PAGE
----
A brilliant new business product is one that comes as a complete surprise but seems completely obvious once it’s in place. That’s why I rank the new Squamish Sea to Sky Gondola as one of the big breakthrough businesses of 2014 for our region.
The $22 million ride up into alpine wilderness between Shannon Falls and the Stawamus Chief has been so successful that many of the nine million-plus people driving the Sea to Sky Highway this year will have wondered why it took so long for someone to build it.
The gondola has beaten its projections for summer visitors and is about to test its first winter season, with a lineup of winter walks, snowshoeing, a tube park and backcountry skiing. It has boosted room nights in local hotels, helped increase retail sales in town, and overnight became one of the biggest employers in Squamish. It boasts 80 full-time and 50 seasonal employees.
Grouse Mountain sets the standard for a profitable mountaintop playground in Metro Vancouver, but the Sea to Sky Gondola is the next evolution. Using gondolas for widespread access to mountain terrain is nothing new – except here, until now. Zurich has 200 gondolas getting people into the mountains within 100 kilometres of the city.
This gondola doesn’t depend on skiers, snowboarders, real estate approvals and reliable snow. It simply provides a 12-minute lift over the biggest hurdle between city dwellers and tourists of all ages and agilities and our vast, spectacular, wild mountain terrain: the long haul up from sea level.
The entrepreneurs who spent seven years planning this venture – Sea to Sky Gondola general manager Trevor Dunn, Jayson Faulkner from Squamish and David Greenfield, Michael Hutchinson and David Smith from Whistler – have executed it with class and impeccable business savvy: offering great food, drinks, a sprawling deck with views in all directions, meeting rooms, changing rooms, a gift store, a small suspension bridge and accessible walking trails to nearby viewpoints.
The Sea to Sky Gondola is exactly aligned with Squamish’s branding as the outdoor recreation capital of Canada (think rock climbing, kiteboarding, mountain biking, hiking, cross-country skiing), helping it earn top spot in CNNMoney.com’s ranking of the best North American mountain towns to visit in summer.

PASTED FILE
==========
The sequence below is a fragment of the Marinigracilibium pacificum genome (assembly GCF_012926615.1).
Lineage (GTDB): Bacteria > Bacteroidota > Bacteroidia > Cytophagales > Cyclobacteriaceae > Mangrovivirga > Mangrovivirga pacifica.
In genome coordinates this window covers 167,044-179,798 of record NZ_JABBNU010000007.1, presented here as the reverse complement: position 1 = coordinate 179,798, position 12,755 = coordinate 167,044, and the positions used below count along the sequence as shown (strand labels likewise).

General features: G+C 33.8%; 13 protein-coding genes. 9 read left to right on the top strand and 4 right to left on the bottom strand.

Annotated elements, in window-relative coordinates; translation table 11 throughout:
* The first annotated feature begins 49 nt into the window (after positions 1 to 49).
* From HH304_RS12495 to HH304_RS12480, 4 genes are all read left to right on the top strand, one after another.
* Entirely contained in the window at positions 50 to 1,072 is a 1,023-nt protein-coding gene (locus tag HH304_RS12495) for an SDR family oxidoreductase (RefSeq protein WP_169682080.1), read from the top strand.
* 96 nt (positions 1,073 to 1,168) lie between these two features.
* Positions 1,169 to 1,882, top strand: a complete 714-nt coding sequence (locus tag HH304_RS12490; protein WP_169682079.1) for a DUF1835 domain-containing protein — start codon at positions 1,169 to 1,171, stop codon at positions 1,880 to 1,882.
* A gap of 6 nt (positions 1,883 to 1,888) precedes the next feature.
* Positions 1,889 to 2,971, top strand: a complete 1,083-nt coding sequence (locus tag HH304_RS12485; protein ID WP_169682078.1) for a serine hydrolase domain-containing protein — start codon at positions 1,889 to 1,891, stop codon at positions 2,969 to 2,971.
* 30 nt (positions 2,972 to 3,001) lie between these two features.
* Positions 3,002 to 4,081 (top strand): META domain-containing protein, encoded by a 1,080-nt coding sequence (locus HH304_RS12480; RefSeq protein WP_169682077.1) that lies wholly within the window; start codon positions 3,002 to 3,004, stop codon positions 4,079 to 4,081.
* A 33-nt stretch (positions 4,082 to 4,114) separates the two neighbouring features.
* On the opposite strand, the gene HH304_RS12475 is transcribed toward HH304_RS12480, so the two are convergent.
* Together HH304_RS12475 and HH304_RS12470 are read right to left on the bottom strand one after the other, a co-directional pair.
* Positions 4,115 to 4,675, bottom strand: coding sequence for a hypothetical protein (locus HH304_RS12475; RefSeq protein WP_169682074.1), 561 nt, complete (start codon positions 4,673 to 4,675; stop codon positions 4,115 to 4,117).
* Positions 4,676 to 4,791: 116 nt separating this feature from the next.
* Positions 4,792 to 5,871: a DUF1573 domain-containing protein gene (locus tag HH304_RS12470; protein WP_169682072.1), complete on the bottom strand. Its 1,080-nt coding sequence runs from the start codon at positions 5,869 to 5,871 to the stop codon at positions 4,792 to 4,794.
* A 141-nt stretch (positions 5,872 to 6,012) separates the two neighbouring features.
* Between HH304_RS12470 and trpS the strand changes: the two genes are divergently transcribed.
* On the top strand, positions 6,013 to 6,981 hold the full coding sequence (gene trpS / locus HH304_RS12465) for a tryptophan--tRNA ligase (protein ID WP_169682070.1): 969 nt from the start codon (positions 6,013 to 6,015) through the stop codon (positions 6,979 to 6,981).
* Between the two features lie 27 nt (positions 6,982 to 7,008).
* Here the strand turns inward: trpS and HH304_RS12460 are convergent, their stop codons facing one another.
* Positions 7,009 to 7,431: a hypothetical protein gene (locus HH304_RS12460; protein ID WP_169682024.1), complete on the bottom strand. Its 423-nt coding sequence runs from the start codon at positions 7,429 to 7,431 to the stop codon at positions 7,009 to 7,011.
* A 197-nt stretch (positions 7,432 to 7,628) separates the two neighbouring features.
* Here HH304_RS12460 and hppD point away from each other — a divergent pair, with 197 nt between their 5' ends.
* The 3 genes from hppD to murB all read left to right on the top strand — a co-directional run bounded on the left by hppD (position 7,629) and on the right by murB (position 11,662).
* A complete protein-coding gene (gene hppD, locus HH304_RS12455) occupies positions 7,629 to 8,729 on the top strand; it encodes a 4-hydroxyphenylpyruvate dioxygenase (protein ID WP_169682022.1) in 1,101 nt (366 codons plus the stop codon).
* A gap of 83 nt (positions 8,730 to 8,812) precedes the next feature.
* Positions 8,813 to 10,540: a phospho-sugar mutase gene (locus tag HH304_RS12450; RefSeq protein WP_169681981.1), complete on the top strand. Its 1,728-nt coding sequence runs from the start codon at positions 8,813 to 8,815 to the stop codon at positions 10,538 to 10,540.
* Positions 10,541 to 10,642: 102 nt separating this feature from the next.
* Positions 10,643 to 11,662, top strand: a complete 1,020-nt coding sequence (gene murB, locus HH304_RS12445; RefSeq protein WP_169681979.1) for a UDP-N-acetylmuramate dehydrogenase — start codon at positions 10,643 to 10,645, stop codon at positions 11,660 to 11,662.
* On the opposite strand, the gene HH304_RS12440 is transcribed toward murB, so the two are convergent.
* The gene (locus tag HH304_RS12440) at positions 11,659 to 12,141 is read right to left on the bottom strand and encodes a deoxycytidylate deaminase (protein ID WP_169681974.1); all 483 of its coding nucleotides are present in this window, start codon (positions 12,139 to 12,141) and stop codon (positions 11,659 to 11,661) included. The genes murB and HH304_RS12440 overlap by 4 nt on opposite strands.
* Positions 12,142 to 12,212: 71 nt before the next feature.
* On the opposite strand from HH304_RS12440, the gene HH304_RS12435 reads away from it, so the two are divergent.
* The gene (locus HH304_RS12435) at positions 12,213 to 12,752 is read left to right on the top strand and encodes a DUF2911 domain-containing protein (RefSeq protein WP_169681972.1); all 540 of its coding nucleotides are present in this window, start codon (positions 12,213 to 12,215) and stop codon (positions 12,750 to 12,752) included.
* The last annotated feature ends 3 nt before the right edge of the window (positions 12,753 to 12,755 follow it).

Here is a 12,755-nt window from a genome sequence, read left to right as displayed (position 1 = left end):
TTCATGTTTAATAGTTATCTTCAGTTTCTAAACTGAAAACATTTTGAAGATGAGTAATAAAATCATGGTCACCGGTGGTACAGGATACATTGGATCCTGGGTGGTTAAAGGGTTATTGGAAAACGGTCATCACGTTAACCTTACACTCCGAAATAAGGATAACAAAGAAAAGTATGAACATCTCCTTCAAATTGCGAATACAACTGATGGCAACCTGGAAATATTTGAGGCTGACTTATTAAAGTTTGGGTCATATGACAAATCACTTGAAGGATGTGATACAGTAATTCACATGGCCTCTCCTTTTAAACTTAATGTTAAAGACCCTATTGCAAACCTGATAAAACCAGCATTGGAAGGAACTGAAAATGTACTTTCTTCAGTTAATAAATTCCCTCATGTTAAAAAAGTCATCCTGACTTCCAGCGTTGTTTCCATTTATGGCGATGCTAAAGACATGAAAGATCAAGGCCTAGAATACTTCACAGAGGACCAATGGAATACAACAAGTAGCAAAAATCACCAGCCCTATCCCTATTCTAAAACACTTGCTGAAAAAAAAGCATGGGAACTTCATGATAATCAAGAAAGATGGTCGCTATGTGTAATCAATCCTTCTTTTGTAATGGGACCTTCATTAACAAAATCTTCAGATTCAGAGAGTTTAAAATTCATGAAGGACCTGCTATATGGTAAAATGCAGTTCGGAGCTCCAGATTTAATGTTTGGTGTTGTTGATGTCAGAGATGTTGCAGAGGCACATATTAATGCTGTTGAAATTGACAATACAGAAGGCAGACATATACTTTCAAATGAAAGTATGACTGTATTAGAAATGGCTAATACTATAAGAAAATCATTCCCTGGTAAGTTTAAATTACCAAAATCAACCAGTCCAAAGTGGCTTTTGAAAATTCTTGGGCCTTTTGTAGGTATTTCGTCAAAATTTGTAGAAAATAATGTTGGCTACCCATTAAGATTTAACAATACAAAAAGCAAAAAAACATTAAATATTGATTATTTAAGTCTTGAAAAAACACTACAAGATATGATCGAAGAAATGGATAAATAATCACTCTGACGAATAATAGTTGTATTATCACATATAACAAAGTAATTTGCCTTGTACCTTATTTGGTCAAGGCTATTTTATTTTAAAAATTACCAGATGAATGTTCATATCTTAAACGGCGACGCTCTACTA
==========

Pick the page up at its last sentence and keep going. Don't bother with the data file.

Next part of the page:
But this booming new Squamish, shaking off its logging and milling past with an influx of young, recreationally minded new residents, can’t figure out how to match outdoor recreation with the proposed Woodfibre LNG plant at the old mill site across Howe Sound.
Newly elected Mayor Patricia Heintzman, who narrowly won on the strength of her opposition to the LNG plant, worries that Squamish’s widely accepted recreation-with-a-hint-of-high-tech identity might not survive a revival of heavy industry. A business startup incubator opened in March, and Pinkbike, which calls itself “the top mountain biking website in the world,” recently moved to Squamish. Heintzman remembers working with a tech startup 20 years ago that couldn’t attract workers because of Squamish’s mill-town ethos. She also can’t fathom Squamish being so aligned with a dead-end fossil fuel fracking future, a view challenged by other councillors who see LNG as cleaner than coal in our global airshed.
Woodfibre LNG is dangling upwards of $2 million in new municipal tax revenues, promises of clean electric power and 100 new jobs if the LNG plant is approved. Most of the workers will be from somewhere else (for now), but those tax revenues are at least 10 times higher than the municipality’s take from the Sea to Sky Gondola, and the LNG jobs will pay a lot more.
Can Squamish have it all – LNG, tankers, an ecologically healthy Howe Sound, and tourists and new resident entrepreneurs entranced by the pristine outdoors?
That’s the question for next year.
In some ways it’s the same question facing the entire province.
Peter Ladner (firstname.lastname@example.org) is a co-founder of Business in Vancouver. He is a former Vancouver city councillor and former fellow at the SFU Centre for Dialogue. He is the author of The Urban Food Revolution.